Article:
The ‘Wheels’ of Culture
For the past 100 years, Americans have been passionate about their automobiles. But like all great love affairs, our relationship with cars has had its ups and downs. The automobile was once the symbol of freedom and independence, but that image has been tarnished by crowded freeways, pollution, gas shortages and, as witnessed this year, soaring prices at the pump.
But as the new three-hour PBS documentary “America on Wheels” illustrates, the automobile is far more than a mode of transportation. It has, in fact, affected every aspect of American life.
“I think this documentary is virtually unique in terms of the scope of what it looks at,” says former auto worker-turned-labor economist Harley Shaiken, who appears in the program.
“It really is a social history of the United States of the 20th century, told from the perspective of how the automobile has evolved and the impact it has had. I think one of the real strengths of the series is how it brings together factors--from the way women are affected, the way unions were formed, the reason cars were made with many colors, the kind of impact the auto has on a community, how we consume, how we work, where we live, how we relate to friends.”
Narrated by Hal Holbrook and featuring interviews and archival film clips, the first hour of “America on Wheels” chronicles how the car ushered in a new era for entrepreneurs, workers, women, minorities and unions, the emergence of the assembly line under Henry Ford and the rise of mass consumerism led by Alfred P. Sloan of General Motors.
The lighthearted second hour focuses on the period after World War II until the early ‘60s--considered the pinnacle of car culture, complete with tail-fin wars, the overabundance of chrome and the birth of the interstate highway.
The third part, says executive producer William R. Grant, was very complicated to do “because it deals with safety issues, the gas crisis, foreign competition to American auto makers, smaller cars and a little bit into the future and where we are in the present.”
Not surprising, a good deal of the third part was filmed in the mecca of congested freeways, Los Angeles. “Not that we are the first people to use L.A. as the metaphor for where the automobile has brought us to,” Grant says. “But I think it will speak for itself when you see it. We don’t do it in the typical, cliched away.”
Grant quips that he has “nothing to do” with the fact that “America on Wheels,” produced by WNET, is airing during the current gas price crisis. “That is a bit of serendipity,” he says of the timing.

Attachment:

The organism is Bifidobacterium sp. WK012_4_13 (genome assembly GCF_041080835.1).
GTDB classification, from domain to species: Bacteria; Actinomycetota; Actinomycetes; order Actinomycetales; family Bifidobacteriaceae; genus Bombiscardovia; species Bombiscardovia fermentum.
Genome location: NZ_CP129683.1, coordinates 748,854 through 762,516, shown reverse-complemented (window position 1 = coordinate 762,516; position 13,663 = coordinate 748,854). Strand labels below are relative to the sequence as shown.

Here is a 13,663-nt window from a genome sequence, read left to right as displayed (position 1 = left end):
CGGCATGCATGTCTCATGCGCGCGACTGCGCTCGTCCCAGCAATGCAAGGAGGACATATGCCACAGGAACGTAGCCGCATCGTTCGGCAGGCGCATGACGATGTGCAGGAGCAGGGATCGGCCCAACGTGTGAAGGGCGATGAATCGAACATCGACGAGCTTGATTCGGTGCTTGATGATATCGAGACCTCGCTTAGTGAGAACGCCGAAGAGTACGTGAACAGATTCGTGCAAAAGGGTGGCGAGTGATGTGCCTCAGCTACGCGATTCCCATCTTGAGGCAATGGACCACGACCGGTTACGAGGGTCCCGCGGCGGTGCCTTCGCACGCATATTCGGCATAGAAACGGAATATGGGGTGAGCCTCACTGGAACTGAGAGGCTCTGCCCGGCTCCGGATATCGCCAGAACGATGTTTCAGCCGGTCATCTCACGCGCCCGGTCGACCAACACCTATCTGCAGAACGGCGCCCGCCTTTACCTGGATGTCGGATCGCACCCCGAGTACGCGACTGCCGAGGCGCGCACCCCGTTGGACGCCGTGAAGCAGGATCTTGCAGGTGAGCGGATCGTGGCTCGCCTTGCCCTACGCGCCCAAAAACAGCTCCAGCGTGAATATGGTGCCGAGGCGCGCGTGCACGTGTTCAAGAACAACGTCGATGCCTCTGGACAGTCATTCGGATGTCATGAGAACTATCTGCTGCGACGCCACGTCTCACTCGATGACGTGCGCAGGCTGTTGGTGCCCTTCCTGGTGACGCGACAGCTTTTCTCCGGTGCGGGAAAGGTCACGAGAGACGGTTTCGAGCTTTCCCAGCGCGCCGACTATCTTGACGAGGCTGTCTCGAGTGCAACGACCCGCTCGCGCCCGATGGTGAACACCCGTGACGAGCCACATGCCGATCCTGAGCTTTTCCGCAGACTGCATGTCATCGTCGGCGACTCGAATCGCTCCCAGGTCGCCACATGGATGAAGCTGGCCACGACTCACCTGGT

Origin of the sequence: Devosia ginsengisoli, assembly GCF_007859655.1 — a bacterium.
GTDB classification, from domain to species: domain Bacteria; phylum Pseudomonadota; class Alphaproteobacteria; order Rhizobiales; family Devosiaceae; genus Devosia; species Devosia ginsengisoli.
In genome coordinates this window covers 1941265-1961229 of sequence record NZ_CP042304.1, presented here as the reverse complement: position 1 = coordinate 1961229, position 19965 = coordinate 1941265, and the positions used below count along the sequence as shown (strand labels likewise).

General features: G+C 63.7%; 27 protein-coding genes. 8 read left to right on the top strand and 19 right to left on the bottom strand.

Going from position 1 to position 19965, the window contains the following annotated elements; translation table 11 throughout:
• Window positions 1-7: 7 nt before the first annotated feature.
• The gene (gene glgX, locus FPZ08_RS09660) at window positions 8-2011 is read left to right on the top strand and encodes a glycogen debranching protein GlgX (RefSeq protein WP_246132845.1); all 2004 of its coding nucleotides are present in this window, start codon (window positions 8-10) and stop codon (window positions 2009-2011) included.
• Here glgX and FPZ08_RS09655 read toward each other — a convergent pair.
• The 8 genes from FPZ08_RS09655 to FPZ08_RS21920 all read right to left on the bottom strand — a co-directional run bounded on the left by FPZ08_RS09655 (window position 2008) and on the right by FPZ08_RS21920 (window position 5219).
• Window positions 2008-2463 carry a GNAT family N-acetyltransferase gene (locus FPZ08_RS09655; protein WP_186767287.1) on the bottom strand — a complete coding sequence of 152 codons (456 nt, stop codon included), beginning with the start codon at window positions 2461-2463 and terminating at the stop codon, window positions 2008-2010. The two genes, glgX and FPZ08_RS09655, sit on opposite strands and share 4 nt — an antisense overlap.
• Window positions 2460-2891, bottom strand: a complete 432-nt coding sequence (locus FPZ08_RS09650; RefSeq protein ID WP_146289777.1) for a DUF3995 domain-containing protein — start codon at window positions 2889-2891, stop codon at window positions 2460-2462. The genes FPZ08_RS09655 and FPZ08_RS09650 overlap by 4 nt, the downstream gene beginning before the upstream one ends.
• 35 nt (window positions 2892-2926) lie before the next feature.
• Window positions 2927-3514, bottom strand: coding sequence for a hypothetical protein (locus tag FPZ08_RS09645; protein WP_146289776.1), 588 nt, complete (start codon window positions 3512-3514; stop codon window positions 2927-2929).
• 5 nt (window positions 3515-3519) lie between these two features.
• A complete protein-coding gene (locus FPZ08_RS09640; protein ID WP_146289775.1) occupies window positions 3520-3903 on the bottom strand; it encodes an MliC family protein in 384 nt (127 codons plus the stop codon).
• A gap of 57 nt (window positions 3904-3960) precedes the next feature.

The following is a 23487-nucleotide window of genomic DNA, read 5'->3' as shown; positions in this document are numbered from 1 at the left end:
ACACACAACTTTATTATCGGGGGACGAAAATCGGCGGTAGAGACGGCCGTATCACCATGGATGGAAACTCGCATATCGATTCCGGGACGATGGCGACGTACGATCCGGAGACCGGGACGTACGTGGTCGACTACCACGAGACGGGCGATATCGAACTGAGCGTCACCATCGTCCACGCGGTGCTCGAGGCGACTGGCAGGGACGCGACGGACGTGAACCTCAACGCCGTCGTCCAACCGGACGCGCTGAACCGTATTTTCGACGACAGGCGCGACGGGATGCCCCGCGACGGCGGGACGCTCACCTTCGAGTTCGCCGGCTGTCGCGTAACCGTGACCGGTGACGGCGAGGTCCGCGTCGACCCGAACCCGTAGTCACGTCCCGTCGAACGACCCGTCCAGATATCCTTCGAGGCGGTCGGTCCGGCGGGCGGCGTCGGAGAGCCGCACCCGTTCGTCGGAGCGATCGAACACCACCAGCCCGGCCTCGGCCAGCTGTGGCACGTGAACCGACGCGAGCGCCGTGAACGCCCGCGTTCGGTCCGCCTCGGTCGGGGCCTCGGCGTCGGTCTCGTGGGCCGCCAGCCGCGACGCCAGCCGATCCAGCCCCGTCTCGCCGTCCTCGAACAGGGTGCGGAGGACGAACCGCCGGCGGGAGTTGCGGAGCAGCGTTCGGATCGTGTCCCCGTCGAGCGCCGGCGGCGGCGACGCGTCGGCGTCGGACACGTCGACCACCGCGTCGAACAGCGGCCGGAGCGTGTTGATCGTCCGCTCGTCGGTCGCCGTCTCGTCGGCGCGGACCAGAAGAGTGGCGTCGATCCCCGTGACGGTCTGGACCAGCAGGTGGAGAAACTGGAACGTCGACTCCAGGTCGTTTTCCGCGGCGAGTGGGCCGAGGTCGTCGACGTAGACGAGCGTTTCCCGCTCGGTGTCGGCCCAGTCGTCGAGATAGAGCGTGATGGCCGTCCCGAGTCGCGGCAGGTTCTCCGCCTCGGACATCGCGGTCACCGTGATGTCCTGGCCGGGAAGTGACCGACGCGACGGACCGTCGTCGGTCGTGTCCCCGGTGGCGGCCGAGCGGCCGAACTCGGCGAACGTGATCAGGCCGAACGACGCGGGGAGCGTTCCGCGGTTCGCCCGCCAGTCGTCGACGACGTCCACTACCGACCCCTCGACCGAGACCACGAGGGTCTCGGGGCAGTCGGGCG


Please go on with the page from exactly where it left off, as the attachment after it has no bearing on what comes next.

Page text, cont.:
Perhaps it’s not as serendipitous that “America on Wheels” is arriving on the heels of the 1995 TBS automobile documentary miniseries “Driving Passion.” But Grant says viewers will find very few similarities between the two. “We set out to make a traditional, classic public-TV history series,” he says. “ ‘Driving Passion” was a series of anecdotes. Ours is a sort of big story.”
(“America on Wheels” certainly isn’t the last word on the car, though. On June 23, the History Channel will present a marathon of its 12-hour series “Automobiles,” plus the new documentary “Classic Cars With Edward Herrmann.”
Perhaps one of the most compelling stories told in “America on Wheels” is about the sheer dehumanization of the assembly line.
“In the factories where cars are made, the assembly line is one of the most regimented places to work,” Shaiken says. “It’s certainly better [now for workers], but the underlying discipline of the line is the same--repeating your job every minute, not being able to go for a drink of water, not being able to stop and chat with a co-worker.”
As for the future of America and the automobile, Shaiken believes the electric car will become a viable alternative to the traditional auto. “At the beginning of the 21st century, the real battle may not be so much between us and the Japanese, but between the emergence of electric vehicles and new forms of mass transit. We will see that as well as a continued sort of competitive struggle between various car companies.”
Unfortunately, Shaiken predicts, our woes at the pump will continue. Not only will there be more gas price hikes, but also fuel shortages. “I think the issue isn’t whether we will have them, but when.”
Back in the 1950s, though, no one thought about gas shortages. Consumers wanted big cars that sported gaudy tail fins and were decorated to the max in chrome.
Chuck Jordan, a former GM designer, laments the fact that contemporary cars don’t have the character and personality of ‘50s automobiles. “People back then were more conscious of cars,” says Jordan, who appears in the second hour of the documentary. “With the new generation, their cars are not as passionate a thing as they were back then. Now, people want minivans. They are driving a lot of trucks. In those days, people were expecting some fabulous cars.”
One of the fabulous cars Jordan designed was the mega-finned 1959 Cadillac. “The original Cadillac fin was higher than the [roof of the] car on the coupe,” he says, laughing. “But even before the ’59 hit the street, we had already completed the ’60 design where we cut the fins off. That tells you we recognized that we probably overcooked it. But people loved that car. I think they probably love it more today because it was a reflection of that culture back in those days.”
“America on Wheels” airs 8-11 p.m. Monday on KCET.
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